Arab Guggenheim Museum

The Ancient Greek Mouseion was more than just a library, a storehouse of texts, manuscripts and books, or a space where artworks could be accumulated and exhibited. It was a home for music and poetry, a kind of an interdisciplinary laboratory, as well as a philosophical school, where scholars and scientists, researchers, poets and musicians were connoting a community under the protection of the Muses. Reflecting such a Greek model, H.A.M. accentuates the workshop style of an alternative Fine Art School that invites a great array of scientists, intellectuals and international artists – whose oeuvre is highly political – to carry out specific working programmes and assignments. Basically, the artists are invited to use the spaces of the former airport for a predetermined time, as studios in order to accomplish one of their projects under the assistance of the Arab Guggenheim Museum, a group of art students and local artists, who consist the working staff of the school, enriching through that procedure their ideas and experiences. The name Arab Guggenheim Museum of this ongoing artists’ collective, is often used generally for the entire project, overlapping as a kind of nick name the official name of the Hollow Airport Museum. As Nicos Charalambidis claims, the school’s strategy of appearing under a variety of names and pseudo names depending the program or the country that hosts occasionally its activities, emphasizes the notions of identity and transnationalism, displacement nomadism and migration.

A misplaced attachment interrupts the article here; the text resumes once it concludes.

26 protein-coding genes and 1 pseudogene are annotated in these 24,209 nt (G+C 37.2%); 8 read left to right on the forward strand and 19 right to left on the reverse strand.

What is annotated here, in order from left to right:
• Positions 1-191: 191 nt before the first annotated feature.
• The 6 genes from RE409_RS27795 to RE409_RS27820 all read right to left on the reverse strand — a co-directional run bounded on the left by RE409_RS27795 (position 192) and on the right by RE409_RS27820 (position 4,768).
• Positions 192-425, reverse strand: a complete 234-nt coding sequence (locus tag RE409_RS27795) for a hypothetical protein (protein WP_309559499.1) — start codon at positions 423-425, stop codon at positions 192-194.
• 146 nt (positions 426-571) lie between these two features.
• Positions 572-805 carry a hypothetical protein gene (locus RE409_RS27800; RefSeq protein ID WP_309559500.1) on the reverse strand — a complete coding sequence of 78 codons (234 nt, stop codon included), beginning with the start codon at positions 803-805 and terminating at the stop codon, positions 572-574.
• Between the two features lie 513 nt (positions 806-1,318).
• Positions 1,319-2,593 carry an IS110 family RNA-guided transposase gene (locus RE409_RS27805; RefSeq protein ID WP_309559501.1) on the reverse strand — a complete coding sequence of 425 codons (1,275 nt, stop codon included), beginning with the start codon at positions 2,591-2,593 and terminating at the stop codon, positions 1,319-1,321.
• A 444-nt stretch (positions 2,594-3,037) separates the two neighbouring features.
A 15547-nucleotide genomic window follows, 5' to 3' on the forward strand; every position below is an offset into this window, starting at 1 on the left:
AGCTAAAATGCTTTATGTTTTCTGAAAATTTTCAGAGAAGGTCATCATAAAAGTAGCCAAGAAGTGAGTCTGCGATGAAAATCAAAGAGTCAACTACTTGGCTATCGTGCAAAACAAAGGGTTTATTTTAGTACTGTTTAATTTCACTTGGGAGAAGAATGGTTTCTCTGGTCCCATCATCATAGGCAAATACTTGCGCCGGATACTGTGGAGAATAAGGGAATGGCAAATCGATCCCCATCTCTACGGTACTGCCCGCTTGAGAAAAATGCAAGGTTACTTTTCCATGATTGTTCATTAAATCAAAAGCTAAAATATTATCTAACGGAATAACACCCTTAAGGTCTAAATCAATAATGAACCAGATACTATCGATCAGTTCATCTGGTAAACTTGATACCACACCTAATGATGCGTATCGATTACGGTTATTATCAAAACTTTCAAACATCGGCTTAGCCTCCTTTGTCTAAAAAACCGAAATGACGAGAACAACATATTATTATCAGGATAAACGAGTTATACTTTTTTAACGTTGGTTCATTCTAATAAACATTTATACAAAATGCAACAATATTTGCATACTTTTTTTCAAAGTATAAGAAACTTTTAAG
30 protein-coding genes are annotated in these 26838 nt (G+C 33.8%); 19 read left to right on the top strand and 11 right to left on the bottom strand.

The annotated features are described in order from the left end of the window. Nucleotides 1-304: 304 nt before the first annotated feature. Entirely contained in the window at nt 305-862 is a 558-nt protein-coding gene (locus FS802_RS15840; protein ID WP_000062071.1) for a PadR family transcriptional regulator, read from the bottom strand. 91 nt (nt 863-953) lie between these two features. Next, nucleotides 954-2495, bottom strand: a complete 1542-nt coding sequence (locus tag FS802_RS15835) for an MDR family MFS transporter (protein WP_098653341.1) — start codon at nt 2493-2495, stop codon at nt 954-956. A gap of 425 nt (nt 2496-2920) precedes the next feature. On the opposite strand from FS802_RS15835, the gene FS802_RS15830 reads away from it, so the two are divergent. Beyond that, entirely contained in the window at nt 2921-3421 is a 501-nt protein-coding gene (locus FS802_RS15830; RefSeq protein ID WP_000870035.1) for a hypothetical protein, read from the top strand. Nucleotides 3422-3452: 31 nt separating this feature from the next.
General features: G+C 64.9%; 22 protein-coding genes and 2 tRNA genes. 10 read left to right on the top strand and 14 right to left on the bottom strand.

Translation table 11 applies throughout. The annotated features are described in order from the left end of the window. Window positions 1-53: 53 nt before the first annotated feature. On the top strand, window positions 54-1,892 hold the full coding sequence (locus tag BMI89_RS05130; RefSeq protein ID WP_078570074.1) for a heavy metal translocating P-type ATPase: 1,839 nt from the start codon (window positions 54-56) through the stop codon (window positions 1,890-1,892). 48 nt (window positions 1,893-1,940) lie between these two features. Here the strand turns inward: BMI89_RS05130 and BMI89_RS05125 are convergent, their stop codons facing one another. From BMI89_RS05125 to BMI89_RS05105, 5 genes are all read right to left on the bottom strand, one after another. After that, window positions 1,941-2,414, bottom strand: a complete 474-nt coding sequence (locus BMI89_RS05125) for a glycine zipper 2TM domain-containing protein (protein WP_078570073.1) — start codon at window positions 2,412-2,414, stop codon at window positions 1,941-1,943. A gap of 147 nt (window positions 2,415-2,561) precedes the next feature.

Participant Artists

Artists such as Nedko Solakov, Mounir Fatmi, Gülsün Karamustafa, William Kentridge, Narda Alvarado Santiago Sierra, Kai Schiemenz, Pravdoliub Ivanov, Ziad Antar, Wafa Hourani, are only some of the personalities who have already collaborated in a wide range of HAM’s activities, exhibitions and projects. In 2008, during H.A.M.’s exhibition at the Centre Georges Pompidou (link), the president Alain Sebain, had inaugurated the portable porch of the school, which is a replica of the Ledra barricade that used to separate the island in two. In 2009, the Hollow Airport Museum celebrated the 20 year anniversary since the Fall of the Berlin Wall, through an extended exhibition in Athens where outstanding international artists had participated (more info at link 1 and link 2